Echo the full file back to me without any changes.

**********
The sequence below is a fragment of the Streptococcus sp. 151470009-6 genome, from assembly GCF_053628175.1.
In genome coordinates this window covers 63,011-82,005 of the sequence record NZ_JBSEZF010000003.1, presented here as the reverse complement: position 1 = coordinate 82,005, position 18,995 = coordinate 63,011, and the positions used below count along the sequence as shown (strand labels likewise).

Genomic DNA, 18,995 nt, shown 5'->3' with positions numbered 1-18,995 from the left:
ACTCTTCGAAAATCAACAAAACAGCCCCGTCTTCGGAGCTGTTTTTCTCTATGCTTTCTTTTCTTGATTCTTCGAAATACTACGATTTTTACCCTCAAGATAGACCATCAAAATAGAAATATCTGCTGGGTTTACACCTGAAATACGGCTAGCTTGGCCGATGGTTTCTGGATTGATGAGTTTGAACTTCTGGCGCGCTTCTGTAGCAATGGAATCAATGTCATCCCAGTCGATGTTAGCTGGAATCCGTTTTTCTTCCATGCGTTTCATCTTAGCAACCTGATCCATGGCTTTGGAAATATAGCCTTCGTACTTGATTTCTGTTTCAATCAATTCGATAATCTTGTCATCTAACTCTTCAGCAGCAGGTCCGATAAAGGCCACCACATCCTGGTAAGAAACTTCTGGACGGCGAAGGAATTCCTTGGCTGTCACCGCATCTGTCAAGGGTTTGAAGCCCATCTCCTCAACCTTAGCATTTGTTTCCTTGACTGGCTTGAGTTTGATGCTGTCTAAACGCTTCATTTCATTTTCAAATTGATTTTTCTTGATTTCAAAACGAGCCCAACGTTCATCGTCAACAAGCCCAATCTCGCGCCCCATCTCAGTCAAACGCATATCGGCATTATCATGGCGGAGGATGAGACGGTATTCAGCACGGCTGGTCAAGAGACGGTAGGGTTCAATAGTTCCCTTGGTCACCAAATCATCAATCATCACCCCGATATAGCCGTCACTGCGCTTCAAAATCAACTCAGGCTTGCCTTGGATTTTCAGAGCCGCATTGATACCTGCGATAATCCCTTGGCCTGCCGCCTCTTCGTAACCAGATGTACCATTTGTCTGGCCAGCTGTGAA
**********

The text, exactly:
The sequence below is a fragment of the Streptococcus sp. 151470009-6 genome, from assembly GCF_053628175.1.
In genome coordinates this window covers 63,011-82,005 of the sequence record NZ_JBSEZF010000003.1, presented here as the reverse complement: position 1 = coordinate 82,005, position 18,995 = coordinate 63,011, and the positions used below count along the sequence as shown (strand labels likewise).

Genomic DNA, 18,995 nt, shown 5'->3' with positions numbered 1-18,995 from the left:
ACTCTTCGAAAATCAACAAAACAGCCCCGTCTTCGGAGCTGTTTTTCTCTATGCTTTCTTTTCTTGATTCTTCGAAATACTACGATTTTTACCCTCAAGATAGACCATCAAAATAGAAATATCTGCTGGGTTTACACCTGAAATACGGCTAGCTTGGCCGATGGTTTCTGGATTGATGAGTTTGAACTTCTGGCGCGCTTCTGTAGCAATGGAATCAATGTCATCCCAGTCGATGTTAGCTGGAATCCGTTTTTCTTCCATGCGTTTCATCTTAGCAACCTGATCCATGGCTTTGGAAATATAGCCTTCGTACTTGATTTCTGTTTCAATCAATTCGATAATCTTGTCATCTAACTCTTCAGCAGCAGGTCCGATAAAGGCCACCACATCCTGGTAAGAAACTTCTGGACGGCGAAGGAATTCCTTGGCTGTCACCGCATCTGTCAAGGGTTTGAAGCCCATCTCCTCAACCTTAGCATTTGTTTCCTTGACTGGCTTGAGTTTGATGCTGTCTAAACGCTTCATTTCATTTTCAAATTGATTTTTCTTGATTTCAAAACGAGCCCAACGTTCATCGTCAACAAGCCCAATCTCGCGCCCCATCTCAGTCAAACGCATATCGGCATTATCATGGCGGAGGATGAGACGGTATTCAGCACGGCTGGTCAAGAGACGGTAGGGTTCAATAGTTCCCTTGGTCACCAAATCATCAATCATCACCCCGATATAGCCGTCACTGCGCTTCAAAATCAACTCAGGCTTGCCTTGGATTTTCAGAGCCGCATTGATACCTGCGATAATCCCTTGGCCTGCCGCCTCTTCGTAACCAGATGTACCATTTGTCTGGCCAGCTGTGAA